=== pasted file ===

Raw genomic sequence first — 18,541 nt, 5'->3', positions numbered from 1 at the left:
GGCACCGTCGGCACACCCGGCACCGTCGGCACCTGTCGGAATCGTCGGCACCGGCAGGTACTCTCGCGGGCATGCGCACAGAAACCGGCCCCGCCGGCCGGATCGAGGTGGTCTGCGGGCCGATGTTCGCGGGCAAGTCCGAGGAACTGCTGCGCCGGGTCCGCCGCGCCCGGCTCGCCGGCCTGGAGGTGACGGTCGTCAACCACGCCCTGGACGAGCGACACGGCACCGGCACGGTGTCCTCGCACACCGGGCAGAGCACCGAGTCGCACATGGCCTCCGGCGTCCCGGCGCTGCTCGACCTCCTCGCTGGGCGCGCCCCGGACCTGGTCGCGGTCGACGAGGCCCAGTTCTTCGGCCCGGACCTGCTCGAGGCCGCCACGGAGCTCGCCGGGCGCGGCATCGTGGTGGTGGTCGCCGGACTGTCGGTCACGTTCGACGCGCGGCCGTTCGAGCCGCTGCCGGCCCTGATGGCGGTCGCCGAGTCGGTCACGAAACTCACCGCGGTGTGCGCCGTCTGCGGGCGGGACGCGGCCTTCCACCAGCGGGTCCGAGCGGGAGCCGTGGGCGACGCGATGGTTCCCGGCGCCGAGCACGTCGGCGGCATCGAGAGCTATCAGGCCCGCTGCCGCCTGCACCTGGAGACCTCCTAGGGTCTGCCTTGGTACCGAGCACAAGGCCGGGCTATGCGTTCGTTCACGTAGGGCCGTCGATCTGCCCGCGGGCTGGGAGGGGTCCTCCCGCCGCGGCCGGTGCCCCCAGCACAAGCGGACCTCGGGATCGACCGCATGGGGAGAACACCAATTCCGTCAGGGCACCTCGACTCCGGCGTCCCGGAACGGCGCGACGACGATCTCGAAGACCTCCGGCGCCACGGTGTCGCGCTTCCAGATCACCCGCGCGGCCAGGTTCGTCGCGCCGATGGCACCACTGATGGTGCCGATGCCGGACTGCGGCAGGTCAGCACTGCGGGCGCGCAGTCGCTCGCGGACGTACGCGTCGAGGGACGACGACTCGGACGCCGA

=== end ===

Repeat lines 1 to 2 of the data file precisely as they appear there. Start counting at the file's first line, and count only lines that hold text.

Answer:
Raw genomic sequence first — 18,541 nt, 5'->3', positions numbered from 1 at the left:
GGCACCGTCGGCACACCCGGCACCGTCGGCACCTGTCGGAATCGTCGGCACCGGCAGGTACTCTCGCGGGCATGCGCACAGAAACCGGCCCCGCCGGCCGGATCGAGGTGGTCTGCGGGCCGATGTTCGCGGGCAAGTCCGAGGAACTGCTGCGCCGGGTCCGCCGCGCCCGGCTCGCCGGCCTGGAGGTGACGGTCGTCAACCACGCCCTGGACGAGCGACACGGCACCGGCACGGTGTCCTCGCACACCGGGCAGAGCACCGAGTCGCACATGGCCTCCGGCGTCCCGGCGCTGCTCGACCTCCTCGCTGGGCGCGCCCCGGACCTGGTCGCGGTCGACGAGGCCCAGTTCTTCGGCCCGGACCTGCTCGAGGCCGCCACGGAGCTCGCCGGGCGCGGCATCGTGGTGGTGGTCGCCGGACTGTCGGTCACGTTCGACGCGCGGCCGTTCGAGCCGCTGCCGGCCCTGATGGCGGTCGCCGAGTCGGTCACGAAACTCACCGCGGTGTGCGCCGTCTGCGGGCGGGACGCGGCCTTCCACCAGCGGGTCCGAGCGGGAGCCGTGGGCGACGCGATGGTTCCCGGCGCCGAGCACGTCGGCGGCATCGAGAGCTATCAGGCCCGCTGCCGCCTGCACCTGGAGACCTCCTAGGGTCTGCCTTGGTACCGAGCACAAGGCCGGGCTATGCGTTCGTTCACGTAGGGCCGTCGATCTGCCCGCGGGCTGGGAGGGGTCCTCCCGCCGCGGCCGGTGCCCCCAGCACAAGCGGACCTCGGGATCGACCGCATGGGGAGAACACCAATTCCGTCAGGGCACCTCGACTCCGGCGTCCCGGAACGGCGCGACGACGATCTCGAAGACCTCCGGCGCCACGGTGTCGCGCTTCCAGATCACCCGCGCGGCCAGGTTCGTCGCGCCGATGGCACCACTGATGGTGCCGATGCCGGACTGCGGCAGGTCAGCACTGCGGGCGCGCAGTCGCTCGCGGACGTACGCGTCGAGGGACGACGACTCGGACGCCGA